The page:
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postgraduate thesis: Herpes simplex virus infection of respiratory tract in intensive care unit

TitleHerpes simplex virus infection of respiratory tract in intensive care unit
Authors
Issue Date2012
PublisherThe University of Hong Kong (Pokfulam, Hong Kong)
Abstract
Background Herpes Simplex virus (HSV) is commonly isolated from the specimen of respiratory tract in hospitalized patients. It can indicate asymptomatic shedding from respiratory epithelium, viral reactivation with macroscopic airway lesion, or even pneumonia. There are significant differences in the awareness, interpretation and management strategies of the condition among departments and hospitals. Objective A retrospective case review of clinical features, management and outcomes of hospitalized subjects from whom HSV is detected in the bronchoalveolar lavage specimen Method The medical records of all the patients with pneumonia and bronchoalveolar lavage (BAL) being positive for HSV culture, who were admitted between 2004 and 2011 to Queen Mary Hospital, were retrieved from the clinical management system or record folders. Their demographic data, laboratory results, progress and outcomes were recorded. Results A total of 32 patients were identified over the period of seven years. 81.3% of them were emergency admission while 18.8% were elective admission. Most of them (90.6%) required admission to the Adult Intensive Care Unit. 59.3% (n=19) required intubation and mechanical ventilation during hospitalization. The mean age was 57.1 (SD 13.8) year old. 71.9% were male patients. No patients with HSV detected in BAL had macroscopic lesion on bronchoscopy. No cytological examination on the BAL was performed. HSV reactivation is commonly associated other opportunistic pathogens such as Pneumocystis jivoreci (21.9%) and cytomegalovirus antigenemia (18.8%). Majority of the subjects (90.6%, n=29) with HSV infection were lymphopenic (absolute lymphocyte count <1 x 109/L) which could indicate underlying impairment in cell-mediated immunity related to malnutrition, hematological disorders, use of immunosuppressants. Similar proportion in the surviving group received anti-viral treatment as compared to the mortality group (53.8% versus 66.7%, respectively), implicating that treatment with anti-viral medication might not have important impact on mortality rate. Conclusion The awareness of significance of HSV reactivation in lower respiratory tract is highly variable. Lymphopenic patients are at high risk of HSV reactivation or HSV pnemonitis. The presence of lymphopenia, or other immunocompromised state should prompt the physicians to perform a thorough work-up for HSV infection even in the absence of macroscopic lesions.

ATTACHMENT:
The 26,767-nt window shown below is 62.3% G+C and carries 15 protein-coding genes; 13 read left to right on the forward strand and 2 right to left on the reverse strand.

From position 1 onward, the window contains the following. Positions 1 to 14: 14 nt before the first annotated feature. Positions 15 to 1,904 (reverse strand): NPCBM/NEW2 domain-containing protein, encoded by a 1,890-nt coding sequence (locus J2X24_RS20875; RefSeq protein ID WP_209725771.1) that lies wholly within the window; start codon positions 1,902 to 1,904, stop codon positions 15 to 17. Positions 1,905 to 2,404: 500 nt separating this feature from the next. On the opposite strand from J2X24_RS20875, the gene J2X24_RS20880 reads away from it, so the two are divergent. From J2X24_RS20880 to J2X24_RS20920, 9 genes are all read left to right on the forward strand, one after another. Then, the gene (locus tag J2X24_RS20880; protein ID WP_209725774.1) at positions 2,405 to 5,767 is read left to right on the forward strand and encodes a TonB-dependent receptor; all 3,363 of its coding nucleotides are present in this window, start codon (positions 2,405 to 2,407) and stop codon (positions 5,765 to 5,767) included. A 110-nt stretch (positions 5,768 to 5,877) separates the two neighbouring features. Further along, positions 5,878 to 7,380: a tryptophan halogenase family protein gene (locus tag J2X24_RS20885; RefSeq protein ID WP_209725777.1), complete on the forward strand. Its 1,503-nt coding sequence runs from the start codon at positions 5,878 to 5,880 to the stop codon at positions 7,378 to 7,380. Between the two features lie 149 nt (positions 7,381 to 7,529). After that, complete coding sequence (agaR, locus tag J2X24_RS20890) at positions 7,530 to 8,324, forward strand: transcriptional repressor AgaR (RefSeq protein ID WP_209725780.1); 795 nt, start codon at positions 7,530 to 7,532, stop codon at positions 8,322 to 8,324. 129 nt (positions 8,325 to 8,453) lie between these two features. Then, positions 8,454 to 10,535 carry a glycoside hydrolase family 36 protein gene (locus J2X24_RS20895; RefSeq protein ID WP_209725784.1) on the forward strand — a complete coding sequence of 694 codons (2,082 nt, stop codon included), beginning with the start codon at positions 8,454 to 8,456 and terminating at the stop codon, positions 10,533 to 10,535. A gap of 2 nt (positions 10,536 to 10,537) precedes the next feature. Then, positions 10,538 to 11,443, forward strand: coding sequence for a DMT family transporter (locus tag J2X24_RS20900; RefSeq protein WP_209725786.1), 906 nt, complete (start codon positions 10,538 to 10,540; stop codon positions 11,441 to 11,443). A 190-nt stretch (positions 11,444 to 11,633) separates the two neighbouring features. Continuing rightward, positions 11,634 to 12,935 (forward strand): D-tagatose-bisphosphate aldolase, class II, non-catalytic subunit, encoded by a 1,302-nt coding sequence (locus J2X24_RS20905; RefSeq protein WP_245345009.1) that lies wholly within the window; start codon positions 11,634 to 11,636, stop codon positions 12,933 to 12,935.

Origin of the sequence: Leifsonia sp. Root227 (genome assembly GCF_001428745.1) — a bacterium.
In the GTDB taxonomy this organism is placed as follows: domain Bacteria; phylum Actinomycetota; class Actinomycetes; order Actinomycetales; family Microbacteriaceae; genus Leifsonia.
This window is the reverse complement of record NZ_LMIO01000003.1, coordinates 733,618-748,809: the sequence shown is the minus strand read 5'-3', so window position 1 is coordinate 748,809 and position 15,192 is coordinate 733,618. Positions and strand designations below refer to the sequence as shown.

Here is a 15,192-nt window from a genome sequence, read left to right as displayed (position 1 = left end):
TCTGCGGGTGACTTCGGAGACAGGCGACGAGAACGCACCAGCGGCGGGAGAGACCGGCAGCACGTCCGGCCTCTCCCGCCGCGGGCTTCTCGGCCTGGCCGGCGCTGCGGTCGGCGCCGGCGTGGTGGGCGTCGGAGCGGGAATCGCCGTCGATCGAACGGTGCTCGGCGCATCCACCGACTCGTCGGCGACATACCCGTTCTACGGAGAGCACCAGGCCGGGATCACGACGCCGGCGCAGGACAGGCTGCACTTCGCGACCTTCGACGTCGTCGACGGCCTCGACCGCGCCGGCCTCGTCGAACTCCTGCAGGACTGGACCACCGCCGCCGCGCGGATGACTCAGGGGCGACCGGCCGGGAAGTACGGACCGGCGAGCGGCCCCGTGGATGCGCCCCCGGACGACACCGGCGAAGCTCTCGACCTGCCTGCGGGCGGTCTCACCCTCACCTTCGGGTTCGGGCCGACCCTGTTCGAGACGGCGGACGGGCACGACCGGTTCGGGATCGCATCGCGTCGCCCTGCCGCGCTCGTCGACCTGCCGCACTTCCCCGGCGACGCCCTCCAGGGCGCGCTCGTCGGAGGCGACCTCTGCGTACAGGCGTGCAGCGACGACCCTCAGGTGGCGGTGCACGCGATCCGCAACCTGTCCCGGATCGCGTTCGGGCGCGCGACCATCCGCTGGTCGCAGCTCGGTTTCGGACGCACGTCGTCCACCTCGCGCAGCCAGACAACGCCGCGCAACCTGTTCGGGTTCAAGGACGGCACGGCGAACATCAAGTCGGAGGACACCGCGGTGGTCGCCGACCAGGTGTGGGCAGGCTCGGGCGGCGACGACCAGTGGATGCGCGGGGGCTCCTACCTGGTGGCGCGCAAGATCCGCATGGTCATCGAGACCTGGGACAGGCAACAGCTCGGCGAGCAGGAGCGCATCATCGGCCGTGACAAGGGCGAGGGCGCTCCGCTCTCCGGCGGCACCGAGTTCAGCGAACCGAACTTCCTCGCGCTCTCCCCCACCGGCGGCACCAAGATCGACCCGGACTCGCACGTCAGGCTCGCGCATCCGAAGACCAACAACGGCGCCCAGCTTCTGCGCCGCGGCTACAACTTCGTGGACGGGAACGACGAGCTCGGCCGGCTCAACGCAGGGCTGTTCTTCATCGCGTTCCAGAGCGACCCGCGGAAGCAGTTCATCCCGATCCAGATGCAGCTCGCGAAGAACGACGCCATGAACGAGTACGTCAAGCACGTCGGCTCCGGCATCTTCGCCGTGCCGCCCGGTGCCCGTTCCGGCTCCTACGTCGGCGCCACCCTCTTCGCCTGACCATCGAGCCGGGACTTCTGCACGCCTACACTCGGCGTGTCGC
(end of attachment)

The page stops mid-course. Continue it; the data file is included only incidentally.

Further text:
DescriptionThesis (P. Dip.)--University of Hong Kong, 2012.
DegreePostgraduate Diploma in Infectious Diseases
SubjectHerpes simplex virus.
Respiratory infections.
Dept/ProgramMicrobiology
Persistent Identifierhttp://hdl.handle.net/10722/173733

 

DC FieldValueLanguage
dc.contributor.authorLui, Mei-szeen_HK
dc.contributor.author雷美詩zh_HK
dc.date.accessioned2012-11-01T02:50:30Z-
dc.date.available2012-11-01T02:50:30Z-
dc.date.issued2012en_US
dc.identifier.urihttp://hdl.handle.net/10722/173733-
dc.descriptionThesis (P. Dip.)--University of Hong Kong, 2012.en_US